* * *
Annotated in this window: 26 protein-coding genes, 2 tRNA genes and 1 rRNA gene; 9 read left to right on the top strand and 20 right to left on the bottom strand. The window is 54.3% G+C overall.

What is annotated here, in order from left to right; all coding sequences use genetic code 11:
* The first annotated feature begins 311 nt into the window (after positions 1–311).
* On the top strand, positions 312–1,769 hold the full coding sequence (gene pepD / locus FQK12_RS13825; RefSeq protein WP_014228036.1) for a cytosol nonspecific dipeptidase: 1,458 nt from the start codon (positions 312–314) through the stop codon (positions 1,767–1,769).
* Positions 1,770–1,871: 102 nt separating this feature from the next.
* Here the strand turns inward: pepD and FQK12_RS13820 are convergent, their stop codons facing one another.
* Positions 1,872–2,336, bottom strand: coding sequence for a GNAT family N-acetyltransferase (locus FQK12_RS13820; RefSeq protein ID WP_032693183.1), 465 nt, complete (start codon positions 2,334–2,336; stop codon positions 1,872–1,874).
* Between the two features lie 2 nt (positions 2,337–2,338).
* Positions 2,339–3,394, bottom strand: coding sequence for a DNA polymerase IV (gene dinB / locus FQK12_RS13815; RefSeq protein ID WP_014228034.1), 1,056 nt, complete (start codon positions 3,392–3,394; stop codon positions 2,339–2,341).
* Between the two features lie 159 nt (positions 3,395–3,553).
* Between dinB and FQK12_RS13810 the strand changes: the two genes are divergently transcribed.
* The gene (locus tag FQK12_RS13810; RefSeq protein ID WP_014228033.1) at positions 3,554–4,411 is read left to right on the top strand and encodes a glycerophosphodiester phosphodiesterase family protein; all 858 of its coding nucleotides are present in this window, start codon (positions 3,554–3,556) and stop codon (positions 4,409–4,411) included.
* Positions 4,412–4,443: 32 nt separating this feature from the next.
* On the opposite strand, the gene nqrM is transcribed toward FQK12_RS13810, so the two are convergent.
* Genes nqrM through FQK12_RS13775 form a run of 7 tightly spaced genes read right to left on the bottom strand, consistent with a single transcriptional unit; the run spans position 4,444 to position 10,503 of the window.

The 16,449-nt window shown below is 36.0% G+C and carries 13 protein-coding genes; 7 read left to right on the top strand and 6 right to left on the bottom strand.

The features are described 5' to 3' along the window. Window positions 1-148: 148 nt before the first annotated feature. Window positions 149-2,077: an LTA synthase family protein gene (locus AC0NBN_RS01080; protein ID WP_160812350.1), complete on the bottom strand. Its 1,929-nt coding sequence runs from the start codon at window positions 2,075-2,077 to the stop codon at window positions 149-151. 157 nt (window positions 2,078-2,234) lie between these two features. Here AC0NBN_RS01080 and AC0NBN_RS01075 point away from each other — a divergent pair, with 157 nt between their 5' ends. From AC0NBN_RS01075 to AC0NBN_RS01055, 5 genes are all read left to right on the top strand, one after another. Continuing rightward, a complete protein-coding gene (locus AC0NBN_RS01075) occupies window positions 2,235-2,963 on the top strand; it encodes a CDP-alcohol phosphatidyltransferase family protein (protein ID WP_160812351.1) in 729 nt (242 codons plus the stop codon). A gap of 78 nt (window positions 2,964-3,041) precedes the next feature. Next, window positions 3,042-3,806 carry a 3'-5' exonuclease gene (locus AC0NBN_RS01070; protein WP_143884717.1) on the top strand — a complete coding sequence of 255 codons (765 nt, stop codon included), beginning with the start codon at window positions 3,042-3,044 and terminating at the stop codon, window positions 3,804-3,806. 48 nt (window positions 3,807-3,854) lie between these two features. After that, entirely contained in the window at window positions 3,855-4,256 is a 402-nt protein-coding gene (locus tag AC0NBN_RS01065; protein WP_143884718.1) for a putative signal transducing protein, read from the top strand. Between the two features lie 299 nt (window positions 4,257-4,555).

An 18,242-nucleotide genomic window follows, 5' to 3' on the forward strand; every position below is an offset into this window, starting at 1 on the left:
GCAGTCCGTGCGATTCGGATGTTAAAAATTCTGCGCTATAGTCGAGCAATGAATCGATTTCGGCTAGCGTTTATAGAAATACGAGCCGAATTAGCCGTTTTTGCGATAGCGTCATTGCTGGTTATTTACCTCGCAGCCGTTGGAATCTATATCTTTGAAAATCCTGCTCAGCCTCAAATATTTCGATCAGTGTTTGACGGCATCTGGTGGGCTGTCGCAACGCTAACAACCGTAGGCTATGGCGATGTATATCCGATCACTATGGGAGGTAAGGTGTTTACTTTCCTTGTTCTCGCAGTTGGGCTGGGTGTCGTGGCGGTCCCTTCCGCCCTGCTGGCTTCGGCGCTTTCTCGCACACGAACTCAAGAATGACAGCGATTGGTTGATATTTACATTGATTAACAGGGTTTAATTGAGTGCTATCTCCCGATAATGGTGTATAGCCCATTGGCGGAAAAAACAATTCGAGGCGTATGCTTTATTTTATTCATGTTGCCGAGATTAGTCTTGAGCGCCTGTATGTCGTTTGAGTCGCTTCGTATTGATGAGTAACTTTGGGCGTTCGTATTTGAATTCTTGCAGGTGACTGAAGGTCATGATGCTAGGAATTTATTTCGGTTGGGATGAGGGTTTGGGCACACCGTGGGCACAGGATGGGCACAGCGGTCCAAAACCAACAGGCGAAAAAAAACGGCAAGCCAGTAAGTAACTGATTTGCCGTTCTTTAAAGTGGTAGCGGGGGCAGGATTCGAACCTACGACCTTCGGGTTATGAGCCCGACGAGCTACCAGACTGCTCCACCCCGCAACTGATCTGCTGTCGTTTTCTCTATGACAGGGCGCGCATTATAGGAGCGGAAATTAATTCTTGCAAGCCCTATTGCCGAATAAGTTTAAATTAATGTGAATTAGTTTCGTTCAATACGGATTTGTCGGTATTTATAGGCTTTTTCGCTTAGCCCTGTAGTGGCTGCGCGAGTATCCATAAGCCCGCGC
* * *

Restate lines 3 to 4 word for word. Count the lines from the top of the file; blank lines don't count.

* The first annotated feature begins 311 nt into the window (after positions 1–311).
* On the top strand, positions 312–1,769 hold the full coding sequence (gene pepD / locus FQK12_RS13825; RefSeq protein WP_014228036.1) for a cytosol nonspecific dipeptidase: 1,458 nt from the start codon (positions 312–314) through the stop codon (positions 1,767–1,769).